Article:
The California legislature has proposed what appears to be the first bill to amend the California Consumer Privacy Act (CCPA) since passage of ballot initiative Prop 24 in 2020. The proposed amendments would increase the age to require affirmative consent to “share” or “sell” (as defined in the CCPA) personal information of children from 16 years old up to 18. It would keep the requirement that the consent come from a child under 13's parent or guardian. However, the proposed bill, if passed, would also remove the requirement that businesses have actual knowledge that the child was below age and instead impose more of a strict liability on businesses. It would also expand the requirement to obtain affirmative consent for children under 18 to the collection and use of sensitive personal information; the CCPA does not currently require any form of consent for the collection and use of sensitive personal information from children.
The proposed bill also requires that the California Privacy Protection Agency (CPPA) seek public participation and adopt regulations to establish technical specifications for opt-out signals for children. While the CPPA has previously approved the Global Privacy Control signal for general opt-out of “sale" or “sharing” of personal information and the use of sensitive information for non-enumerated purposes, this would require an extension of this or a similar signal to specify the age group of the user. The proposed bill would also require that the CPPA issue regulations regarding age verification and when a business must treat a consumer as being a child under 18 or under 13. These regulations would need to be issued on or before July 1, 2025. While not entirely clear from the bill, the regulations would likely not go into effect until at least one year following their official issuance.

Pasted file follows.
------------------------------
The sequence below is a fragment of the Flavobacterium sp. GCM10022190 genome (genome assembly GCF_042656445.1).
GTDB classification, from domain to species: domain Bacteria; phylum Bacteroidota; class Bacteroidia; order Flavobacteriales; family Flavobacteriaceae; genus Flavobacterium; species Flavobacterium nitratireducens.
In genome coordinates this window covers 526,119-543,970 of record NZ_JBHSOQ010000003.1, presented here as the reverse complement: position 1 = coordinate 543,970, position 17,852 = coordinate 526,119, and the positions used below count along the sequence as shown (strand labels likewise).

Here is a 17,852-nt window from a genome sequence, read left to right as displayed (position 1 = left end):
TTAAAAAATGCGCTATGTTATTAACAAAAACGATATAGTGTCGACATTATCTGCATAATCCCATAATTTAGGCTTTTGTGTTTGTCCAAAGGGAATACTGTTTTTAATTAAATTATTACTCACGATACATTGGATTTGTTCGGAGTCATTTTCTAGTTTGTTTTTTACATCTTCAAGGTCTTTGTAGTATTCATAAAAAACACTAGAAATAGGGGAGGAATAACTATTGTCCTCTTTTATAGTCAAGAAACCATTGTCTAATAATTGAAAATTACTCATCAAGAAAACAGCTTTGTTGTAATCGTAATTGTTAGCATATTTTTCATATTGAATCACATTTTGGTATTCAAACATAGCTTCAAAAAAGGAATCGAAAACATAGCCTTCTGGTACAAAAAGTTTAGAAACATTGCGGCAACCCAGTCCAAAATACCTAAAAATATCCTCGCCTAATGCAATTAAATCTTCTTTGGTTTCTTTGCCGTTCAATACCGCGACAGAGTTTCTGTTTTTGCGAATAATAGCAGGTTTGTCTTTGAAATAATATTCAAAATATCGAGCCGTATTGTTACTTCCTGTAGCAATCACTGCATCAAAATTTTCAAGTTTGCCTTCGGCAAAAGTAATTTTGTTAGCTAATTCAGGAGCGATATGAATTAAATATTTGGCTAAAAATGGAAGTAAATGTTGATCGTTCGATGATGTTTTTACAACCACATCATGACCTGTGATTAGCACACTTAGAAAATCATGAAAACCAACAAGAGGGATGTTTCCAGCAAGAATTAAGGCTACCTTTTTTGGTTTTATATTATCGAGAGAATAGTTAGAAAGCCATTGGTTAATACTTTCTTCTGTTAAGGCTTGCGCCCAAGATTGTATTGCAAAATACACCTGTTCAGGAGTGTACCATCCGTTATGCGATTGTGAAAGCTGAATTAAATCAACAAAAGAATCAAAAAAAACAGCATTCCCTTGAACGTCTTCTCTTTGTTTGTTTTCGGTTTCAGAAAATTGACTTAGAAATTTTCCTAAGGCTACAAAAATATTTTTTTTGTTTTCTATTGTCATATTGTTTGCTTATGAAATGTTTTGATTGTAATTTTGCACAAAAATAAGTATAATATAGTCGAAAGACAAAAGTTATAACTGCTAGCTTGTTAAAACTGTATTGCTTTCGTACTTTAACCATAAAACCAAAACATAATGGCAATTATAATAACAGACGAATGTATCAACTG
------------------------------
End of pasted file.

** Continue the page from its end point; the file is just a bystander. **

The bill is meant to protect children's privacy online despite the injunction issued against the Children's Age-Appropriate Design Code Act (CAADCA). If passed, the law is likely to meet a prompt challenge from NetChoice, who brought the case to challenge the CAADCA. As such, businesses should continue to monitor the progress of the bill as well as the court challenges to the CAADCA for any change in status and be prepared to put policies and procedures in place to comply with these laws if necessary.